Ploughshares (Spring 2010, Vol 36), which is dependable in its high quality and ever-intriguing variety, is also one of a few publications that are always guest-editedin this instance by Elizabeth Strout. The table of contents is available online, and aside from the usual mix of knowns and yet-to-be-knowns, Strout appears to have leaned heavily on including poetry. And as is often the case, the guest editor’s introduction has resonance.
A Public Space (Issue 10) is, as the number 10 indicates, a relative babe in the literary woods, though certainly its creators (Brigid Hughes) are not. The issue features an entertaining admixture of poetry and prosefiction and nonwith Alex Soth’s Las Vegas Birthday and Lawrence Weschler’s commentary on Soth.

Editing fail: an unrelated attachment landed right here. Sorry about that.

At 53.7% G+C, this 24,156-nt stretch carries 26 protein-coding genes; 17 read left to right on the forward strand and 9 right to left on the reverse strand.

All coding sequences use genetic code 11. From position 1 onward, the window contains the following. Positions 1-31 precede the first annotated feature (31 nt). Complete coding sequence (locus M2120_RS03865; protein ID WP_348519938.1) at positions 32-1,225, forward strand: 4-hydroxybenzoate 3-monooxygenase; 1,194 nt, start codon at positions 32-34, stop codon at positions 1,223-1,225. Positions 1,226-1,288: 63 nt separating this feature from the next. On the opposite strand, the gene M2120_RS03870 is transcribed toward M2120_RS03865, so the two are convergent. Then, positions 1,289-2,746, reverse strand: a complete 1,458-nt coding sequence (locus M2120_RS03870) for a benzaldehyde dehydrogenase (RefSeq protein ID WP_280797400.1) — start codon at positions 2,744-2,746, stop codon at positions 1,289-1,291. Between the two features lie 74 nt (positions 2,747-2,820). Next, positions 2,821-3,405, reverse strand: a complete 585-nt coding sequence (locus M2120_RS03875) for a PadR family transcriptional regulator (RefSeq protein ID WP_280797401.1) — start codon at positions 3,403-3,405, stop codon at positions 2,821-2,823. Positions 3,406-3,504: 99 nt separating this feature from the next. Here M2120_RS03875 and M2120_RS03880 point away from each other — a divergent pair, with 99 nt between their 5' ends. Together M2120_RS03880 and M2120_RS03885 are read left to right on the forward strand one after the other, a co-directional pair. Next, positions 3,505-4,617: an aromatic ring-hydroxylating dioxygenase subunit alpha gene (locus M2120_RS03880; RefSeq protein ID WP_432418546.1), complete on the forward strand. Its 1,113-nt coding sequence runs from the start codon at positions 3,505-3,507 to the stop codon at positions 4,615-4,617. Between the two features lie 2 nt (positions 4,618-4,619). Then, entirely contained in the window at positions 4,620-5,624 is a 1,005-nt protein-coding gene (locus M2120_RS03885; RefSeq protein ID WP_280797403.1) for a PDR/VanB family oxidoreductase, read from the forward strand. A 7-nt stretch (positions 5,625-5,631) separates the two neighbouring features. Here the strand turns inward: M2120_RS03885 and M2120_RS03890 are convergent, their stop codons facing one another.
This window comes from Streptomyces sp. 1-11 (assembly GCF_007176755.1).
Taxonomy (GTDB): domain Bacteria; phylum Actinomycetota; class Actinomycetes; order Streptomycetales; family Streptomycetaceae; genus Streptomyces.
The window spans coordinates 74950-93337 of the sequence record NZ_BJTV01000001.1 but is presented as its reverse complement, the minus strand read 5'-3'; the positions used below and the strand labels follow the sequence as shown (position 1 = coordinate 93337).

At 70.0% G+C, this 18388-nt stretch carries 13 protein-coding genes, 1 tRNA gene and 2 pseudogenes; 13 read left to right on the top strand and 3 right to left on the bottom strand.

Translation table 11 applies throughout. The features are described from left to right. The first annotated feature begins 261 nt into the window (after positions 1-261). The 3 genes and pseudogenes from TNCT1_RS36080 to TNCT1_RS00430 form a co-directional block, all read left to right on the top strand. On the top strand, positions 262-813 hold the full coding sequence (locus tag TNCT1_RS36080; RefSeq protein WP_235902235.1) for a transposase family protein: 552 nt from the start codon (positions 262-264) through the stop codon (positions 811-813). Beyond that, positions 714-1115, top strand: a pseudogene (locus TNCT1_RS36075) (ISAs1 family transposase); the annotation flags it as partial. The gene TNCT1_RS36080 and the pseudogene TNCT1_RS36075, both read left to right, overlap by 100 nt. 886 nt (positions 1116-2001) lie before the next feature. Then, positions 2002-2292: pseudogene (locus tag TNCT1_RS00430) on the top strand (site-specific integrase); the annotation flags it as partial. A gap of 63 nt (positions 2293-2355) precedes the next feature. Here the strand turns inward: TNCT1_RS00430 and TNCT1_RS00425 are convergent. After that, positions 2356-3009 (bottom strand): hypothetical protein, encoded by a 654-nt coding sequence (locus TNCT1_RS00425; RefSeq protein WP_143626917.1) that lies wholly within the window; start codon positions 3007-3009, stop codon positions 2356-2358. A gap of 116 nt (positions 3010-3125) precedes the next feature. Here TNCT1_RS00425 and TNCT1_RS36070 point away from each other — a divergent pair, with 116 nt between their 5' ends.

Though Creative Nonfiction, which calls itself the voice of the genre, has been around for a while, Issue 38 represents its transformation from a more stolid literary journal to a contemporary magazine (at least at first blush). Lee Gutkind, who is the godfather of this genre and has presided over CNF since its inception, points out:
In the years since Issue 1 rolled off the press, creative nonfiction has come into its own, both as a literary form and as a highly popular (and lucrative) sector of publishing industry. Have there been some rough patches? Well, yes, but that’s to be expectedperhaps 20 years from now we will look back on the Age of Frey as a sort of rebellious adolescent period.Issue 38 contains new essays by Carolyn Forche, Bill McKibben, and others; columns by Phillip Lopate and Richard Rodriguez; a timeline of Creative Nonfiction’s history (19932010); thoughts about the future of literary magazines from Ian Morris, the outgoing editor of TriQuarterly; an armchair guide to stunt writing; David Shields’s Required Reading; and an encounter with Dave Eggers.
As for what’s coming next, who knows, not us, that’s for sure. All we can tell you is where we have been.
All in all, a righteous buffet of tasty prose.